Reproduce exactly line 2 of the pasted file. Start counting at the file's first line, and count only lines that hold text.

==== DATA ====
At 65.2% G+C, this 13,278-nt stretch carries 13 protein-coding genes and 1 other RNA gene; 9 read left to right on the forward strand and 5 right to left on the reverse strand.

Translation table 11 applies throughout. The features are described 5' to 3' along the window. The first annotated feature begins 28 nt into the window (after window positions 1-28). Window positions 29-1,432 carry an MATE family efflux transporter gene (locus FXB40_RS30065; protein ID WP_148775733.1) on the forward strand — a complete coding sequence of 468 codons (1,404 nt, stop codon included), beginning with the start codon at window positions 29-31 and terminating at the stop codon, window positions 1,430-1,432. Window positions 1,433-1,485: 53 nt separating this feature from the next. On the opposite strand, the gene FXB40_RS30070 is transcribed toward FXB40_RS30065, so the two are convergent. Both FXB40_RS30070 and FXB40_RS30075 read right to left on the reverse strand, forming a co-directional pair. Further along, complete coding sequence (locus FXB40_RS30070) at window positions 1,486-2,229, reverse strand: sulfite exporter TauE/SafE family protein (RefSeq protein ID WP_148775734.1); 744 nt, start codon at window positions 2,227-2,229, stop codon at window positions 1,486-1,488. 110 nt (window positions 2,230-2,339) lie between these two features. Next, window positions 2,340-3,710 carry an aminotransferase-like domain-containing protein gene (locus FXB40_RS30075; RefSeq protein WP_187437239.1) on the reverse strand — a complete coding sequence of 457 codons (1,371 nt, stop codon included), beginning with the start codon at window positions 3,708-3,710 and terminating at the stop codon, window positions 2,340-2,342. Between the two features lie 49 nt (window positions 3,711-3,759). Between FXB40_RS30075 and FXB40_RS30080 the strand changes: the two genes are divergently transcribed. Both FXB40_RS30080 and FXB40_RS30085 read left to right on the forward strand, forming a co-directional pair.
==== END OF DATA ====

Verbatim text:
Translation table 11 applies throughout. The features are described 5' to 3' along the window. The first annotated feature begins 28 nt into the window (after window positions 1-28). Window positions 29-1,432 carry an MATE family efflux transporter gene (locus FXB40_RS30065; protein ID WP_148775733.1) on the forward strand — a complete coding sequence of 468 codons (1,404 nt, stop codon included), beginning with the start codon at window positions 29-31 and terminating at the stop codon, window positions 1,430-1,432. Window positions 1,433-1,485: 53 nt separating this feature from the next. On the opposite strand, the gene FXB40_RS30070 is transcribed toward FXB40_RS30065, so the two are convergent. Both FXB40_RS30070 and FXB40_RS30075 read right to left on the reverse strand, forming a co-directional pair. Further along, complete coding sequence (locus FXB40_RS30070) at window positions 1,486-2,229, reverse strand: sulfite exporter TauE/SafE family protein (RefSeq protein ID WP_148775734.1); 744 nt, start codon at window positions 2,227-2,229, stop codon at window positions 1,486-1,488. 110 nt (window positions 2,230-2,339) lie between these two features. Next, window positions 2,340-3,710 carry an aminotransferase-like domain-containing protein gene (locus FXB40_RS30075; RefSeq protein WP_187437239.1) on the reverse strand — a complete coding sequence of 457 codons (1,371 nt, stop codon included), beginning with the start codon at window positions 3,708-3,710 and terminating at the stop codon, window positions 2,340-2,342. Between the two features lie 49 nt (window positions 3,711-3,759). Between FXB40_RS30075 and FXB40_RS30080 the strand changes: the two genes are divergently transcribed. Both FXB40_RS30080 and FXB40_RS30085 read left to right on the forward strand, forming a co-directional pair.